Public or Private?

When and where to correct bad employee behavior

criticism-image

Recently, someone at my place of work sent an email to the entire organization. The email was well-intentioned, but it wasn’t work related. In fact, the subject matter could technically be considered an endorsement of a political candidate by the sender. A couple of other people responded to the email, some in favor of what the original person wrote, other against, and in each case replying to the entire organization. Over two hundred employees were, in a sense, spammed.

Work Breakdown Structures (WBS) – Quick Tip #7

WBS's Are Constructed of Work Packages

wbs-tips

At the lowest level of a WBS tree are individual work packages (WP). When first planning a project you don’t have to identify every single one of these, but you will have to by the time you’re ready to baseline your project. Progressive elaboration is the key to tackling this job of identifying WPs. The purpose of breaking down the WBS into WPs is that you will use these to produce realistic cost estimates and schedule activities for the project. You have to break the work down to this level of granularity to create these things, but it makes no sense to go further than this. The sweet spot the lies between too little and too much detail is something that is different on every project–and something that every project manager has to determine.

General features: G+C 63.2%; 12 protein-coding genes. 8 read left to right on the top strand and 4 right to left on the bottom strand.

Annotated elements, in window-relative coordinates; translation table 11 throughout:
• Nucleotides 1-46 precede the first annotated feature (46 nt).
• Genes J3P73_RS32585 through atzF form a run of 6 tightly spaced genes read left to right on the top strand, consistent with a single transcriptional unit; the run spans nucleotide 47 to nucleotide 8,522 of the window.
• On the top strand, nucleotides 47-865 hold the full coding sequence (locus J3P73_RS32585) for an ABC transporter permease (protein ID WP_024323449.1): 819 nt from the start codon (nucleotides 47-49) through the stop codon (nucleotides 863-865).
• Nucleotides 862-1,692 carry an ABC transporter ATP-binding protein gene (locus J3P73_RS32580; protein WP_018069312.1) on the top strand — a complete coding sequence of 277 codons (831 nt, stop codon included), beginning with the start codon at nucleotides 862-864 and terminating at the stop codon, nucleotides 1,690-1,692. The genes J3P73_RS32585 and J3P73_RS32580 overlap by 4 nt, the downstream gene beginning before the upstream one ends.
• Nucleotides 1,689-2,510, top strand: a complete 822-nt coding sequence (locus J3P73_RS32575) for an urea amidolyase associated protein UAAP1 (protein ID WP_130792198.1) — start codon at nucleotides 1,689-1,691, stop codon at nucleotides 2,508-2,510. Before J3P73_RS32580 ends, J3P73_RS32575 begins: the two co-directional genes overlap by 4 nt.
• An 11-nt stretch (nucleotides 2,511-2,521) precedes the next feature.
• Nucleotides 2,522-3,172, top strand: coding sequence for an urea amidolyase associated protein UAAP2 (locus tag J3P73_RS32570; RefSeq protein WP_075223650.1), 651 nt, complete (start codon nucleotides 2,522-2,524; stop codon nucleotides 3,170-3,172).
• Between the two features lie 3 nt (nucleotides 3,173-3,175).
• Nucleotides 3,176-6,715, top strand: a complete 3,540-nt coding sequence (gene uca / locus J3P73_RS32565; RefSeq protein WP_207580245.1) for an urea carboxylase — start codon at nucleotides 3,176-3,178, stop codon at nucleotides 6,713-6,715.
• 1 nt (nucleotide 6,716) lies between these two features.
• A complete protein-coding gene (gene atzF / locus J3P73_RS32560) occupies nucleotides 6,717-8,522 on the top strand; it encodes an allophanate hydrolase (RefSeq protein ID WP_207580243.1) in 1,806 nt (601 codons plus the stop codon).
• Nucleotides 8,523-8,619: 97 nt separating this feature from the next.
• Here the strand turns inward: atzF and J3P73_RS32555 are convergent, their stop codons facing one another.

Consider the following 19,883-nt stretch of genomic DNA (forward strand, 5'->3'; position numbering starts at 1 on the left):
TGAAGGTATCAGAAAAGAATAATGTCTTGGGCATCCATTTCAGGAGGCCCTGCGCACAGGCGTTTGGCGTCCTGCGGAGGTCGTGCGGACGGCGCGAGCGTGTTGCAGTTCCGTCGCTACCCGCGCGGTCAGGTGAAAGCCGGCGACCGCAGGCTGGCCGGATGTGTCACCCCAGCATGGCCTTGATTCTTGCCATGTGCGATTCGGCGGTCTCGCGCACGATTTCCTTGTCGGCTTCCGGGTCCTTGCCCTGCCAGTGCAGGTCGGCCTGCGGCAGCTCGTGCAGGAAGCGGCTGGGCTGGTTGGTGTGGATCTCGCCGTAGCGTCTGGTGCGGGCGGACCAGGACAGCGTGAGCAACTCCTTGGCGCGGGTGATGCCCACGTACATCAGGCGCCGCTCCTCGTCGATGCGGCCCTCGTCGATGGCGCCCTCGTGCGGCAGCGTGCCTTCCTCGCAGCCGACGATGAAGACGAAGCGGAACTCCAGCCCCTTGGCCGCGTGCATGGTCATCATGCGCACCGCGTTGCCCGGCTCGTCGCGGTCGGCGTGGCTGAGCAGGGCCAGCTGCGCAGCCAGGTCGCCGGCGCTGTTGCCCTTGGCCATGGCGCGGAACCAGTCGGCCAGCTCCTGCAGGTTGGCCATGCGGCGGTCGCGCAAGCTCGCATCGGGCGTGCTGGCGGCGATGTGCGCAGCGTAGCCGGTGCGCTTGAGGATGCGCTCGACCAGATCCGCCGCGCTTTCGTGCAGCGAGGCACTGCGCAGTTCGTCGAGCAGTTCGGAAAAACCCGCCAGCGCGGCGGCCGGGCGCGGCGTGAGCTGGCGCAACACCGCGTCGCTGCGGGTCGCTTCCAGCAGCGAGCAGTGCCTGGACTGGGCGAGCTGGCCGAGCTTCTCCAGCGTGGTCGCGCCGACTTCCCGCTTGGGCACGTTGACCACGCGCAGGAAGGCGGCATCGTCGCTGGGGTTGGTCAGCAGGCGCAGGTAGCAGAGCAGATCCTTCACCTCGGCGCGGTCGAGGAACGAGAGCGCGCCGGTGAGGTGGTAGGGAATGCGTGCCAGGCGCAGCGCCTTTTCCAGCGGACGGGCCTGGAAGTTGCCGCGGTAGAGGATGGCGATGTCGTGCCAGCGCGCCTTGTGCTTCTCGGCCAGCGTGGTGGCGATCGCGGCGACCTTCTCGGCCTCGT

Did you find this post useful? Sign up here for our free email list to help ensure more like it are created. Thanks!

You can also email me directly at Mark@TheProjectManagementBlueprint.com

Work Breakdown Structures (WBS) – Quick Tip #6

Recognizing that Perfect is the Enemy of Good Enough

wbs-tips

While a well structured WBS is what you’re aiming for, the truth is that its organization doesn’t have to be 100% perfect; much more important is content than structure. Like many things in project management, laying out and structuring a WBS is a balancing act: it’s important to spend enough time up front to get to something that won’t have to be changed later, but the honest truth is that things will indeed likely change. Try to build in simplicity and flexibility in the WBS organization to accommodate these future changes. It’s also useful to utilize methods like Progressive Elaboration; i.e., worry about the big picture items during the first pass through the WBS creation, get those things nailed down, and then fill in details in each successive iteration.


Did you find this post useful? Sign up here for our free email list to help ensure more like it are created. Thanks!

You can also email me directly at Mark@TheProjectManagementBlueprint.com

Work Breakdown Structures (WBS) – Quick Tip #5

Organize your WBS to align with your contracting strategies.